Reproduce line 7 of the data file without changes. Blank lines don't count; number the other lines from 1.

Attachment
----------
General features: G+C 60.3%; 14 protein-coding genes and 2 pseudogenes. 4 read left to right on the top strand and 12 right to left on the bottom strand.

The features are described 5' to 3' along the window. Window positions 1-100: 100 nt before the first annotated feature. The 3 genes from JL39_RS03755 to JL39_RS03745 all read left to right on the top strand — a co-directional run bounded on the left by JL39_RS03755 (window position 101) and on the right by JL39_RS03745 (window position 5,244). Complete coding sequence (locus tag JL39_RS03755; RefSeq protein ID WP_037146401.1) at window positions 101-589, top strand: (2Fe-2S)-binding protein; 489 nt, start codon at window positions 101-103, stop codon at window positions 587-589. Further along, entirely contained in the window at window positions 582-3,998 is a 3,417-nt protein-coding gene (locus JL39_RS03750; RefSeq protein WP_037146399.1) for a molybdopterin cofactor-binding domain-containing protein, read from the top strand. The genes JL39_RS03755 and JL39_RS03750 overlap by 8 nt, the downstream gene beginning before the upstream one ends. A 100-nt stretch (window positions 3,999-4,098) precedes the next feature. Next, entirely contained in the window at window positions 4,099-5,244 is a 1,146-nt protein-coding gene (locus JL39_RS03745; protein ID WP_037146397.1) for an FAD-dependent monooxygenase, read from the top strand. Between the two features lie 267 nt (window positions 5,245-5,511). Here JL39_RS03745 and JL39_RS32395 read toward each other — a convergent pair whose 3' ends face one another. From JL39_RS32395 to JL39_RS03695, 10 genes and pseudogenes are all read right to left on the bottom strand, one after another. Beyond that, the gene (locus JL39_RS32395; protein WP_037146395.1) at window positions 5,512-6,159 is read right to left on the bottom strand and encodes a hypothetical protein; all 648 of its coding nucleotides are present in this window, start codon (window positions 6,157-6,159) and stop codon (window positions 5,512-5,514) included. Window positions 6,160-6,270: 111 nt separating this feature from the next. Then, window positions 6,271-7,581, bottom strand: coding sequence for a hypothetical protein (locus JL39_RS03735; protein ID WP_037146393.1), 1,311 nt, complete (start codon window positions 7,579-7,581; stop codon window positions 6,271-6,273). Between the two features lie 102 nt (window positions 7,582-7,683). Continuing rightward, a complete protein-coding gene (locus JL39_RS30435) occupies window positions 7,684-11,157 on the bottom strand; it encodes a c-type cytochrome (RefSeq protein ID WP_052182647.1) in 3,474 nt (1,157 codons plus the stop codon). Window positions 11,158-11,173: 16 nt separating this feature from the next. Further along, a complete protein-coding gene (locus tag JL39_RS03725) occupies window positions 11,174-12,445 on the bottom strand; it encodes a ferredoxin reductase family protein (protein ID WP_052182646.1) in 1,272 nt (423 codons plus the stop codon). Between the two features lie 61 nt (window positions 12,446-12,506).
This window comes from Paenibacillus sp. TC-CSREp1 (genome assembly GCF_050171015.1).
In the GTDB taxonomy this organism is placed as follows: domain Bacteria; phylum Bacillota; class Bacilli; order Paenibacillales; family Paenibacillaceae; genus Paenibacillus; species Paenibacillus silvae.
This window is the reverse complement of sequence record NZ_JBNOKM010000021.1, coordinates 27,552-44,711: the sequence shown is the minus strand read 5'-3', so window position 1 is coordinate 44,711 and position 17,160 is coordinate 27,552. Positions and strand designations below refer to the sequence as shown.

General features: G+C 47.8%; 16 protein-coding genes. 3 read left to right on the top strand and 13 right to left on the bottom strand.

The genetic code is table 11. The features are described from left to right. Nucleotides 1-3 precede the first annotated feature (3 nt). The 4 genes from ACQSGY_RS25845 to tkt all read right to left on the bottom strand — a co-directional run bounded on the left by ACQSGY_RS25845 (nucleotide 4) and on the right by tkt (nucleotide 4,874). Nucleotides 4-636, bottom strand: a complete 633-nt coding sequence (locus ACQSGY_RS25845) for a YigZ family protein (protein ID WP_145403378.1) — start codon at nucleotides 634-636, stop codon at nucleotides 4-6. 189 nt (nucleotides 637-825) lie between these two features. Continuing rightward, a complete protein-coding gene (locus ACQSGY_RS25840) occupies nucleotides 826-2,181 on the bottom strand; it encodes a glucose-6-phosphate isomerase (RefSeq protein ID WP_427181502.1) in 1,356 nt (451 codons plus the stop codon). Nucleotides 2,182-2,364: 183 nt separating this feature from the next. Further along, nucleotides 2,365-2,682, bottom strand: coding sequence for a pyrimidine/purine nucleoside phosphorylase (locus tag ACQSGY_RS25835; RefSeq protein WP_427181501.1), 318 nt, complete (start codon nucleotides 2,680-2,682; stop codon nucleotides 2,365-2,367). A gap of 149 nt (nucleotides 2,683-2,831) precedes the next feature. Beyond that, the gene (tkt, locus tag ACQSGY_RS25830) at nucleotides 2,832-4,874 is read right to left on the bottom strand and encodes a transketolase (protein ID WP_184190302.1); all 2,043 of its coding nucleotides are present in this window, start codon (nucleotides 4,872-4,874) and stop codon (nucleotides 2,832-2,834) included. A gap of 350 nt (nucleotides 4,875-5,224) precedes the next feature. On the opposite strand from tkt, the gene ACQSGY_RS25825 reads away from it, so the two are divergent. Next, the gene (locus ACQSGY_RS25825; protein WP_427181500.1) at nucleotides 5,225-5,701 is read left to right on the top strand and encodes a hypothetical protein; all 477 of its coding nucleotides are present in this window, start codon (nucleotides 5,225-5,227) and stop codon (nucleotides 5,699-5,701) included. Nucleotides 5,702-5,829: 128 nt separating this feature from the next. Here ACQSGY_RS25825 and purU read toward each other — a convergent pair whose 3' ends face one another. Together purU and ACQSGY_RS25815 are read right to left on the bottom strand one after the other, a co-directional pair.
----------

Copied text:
The genetic code is table 11. The features are described from left to right. Nucleotides 1-3 precede the first annotated feature (3 nt). The 4 genes from ACQSGY_RS25845 to tkt all read right to left on the bottom strand — a co-directional run bounded on the left by ACQSGY_RS25845 (nucleotide 4) and on the right by tkt (nucleotide 4,874). Nucleotides 4-636, bottom strand: a complete 633-nt coding sequence (locus ACQSGY_RS25845) for a YigZ family protein (protein ID WP_145403378.1) — start codon at nucleotides 634-636, stop codon at nucleotides 4-6. 189 nt (nucleotides 637-825) lie between these two features. Continuing rightward, a complete protein-coding gene (locus ACQSGY_RS25840) occupies nucleotides 826-2,181 on the bottom strand; it encodes a glucose-6-phosphate isomerase (RefSeq protein ID WP_427181502.1) in 1,356 nt (451 codons plus the stop codon). Nucleotides 2,182-2,364: 183 nt separating this feature from the next. Further along, nucleotides 2,365-2,682, bottom strand: coding sequence for a pyrimidine/purine nucleoside phosphorylase (locus tag ACQSGY_RS25835; RefSeq protein WP_427181501.1), 318 nt, complete (start codon nucleotides 2,680-2,682; stop codon nucleotides 2,365-2,367). A gap of 149 nt (nucleotides 2,683-2,831) precedes the next feature. Beyond that, the gene (tkt, locus tag ACQSGY_RS25830) at nucleotides 2,832-4,874 is read right to left on the bottom strand and encodes a transketolase (protein ID WP_184190302.1); all 2,043 of its coding nucleotides are present in this window, start codon (nucleotides 4,872-4,874) and stop codon (nucleotides 2,832-2,834) included. A gap of 350 nt (nucleotides 4,875-5,224) precedes the next feature. On the opposite strand from tkt, the gene ACQSGY_RS25825 reads away from it, so the two are divergent. Next, the gene (locus ACQSGY_RS25825; protein WP_427181500.1) at nucleotides 5,225-5,701 is read left to right on the top strand and encodes a hypothetical protein; all 477 of its coding nucleotides are present in this window, start codon (nucleotides 5,225-5,227) and stop codon (nucleotides 5,699-5,701) included. Nucleotides 5,702-5,829: 128 nt separating this feature from the next. Here ACQSGY_RS25825 and purU read toward each other — a convergent pair whose 3' ends face one another. Together purU and ACQSGY_RS25815 are read right to left on the bottom strand one after the other, a co-directional pair.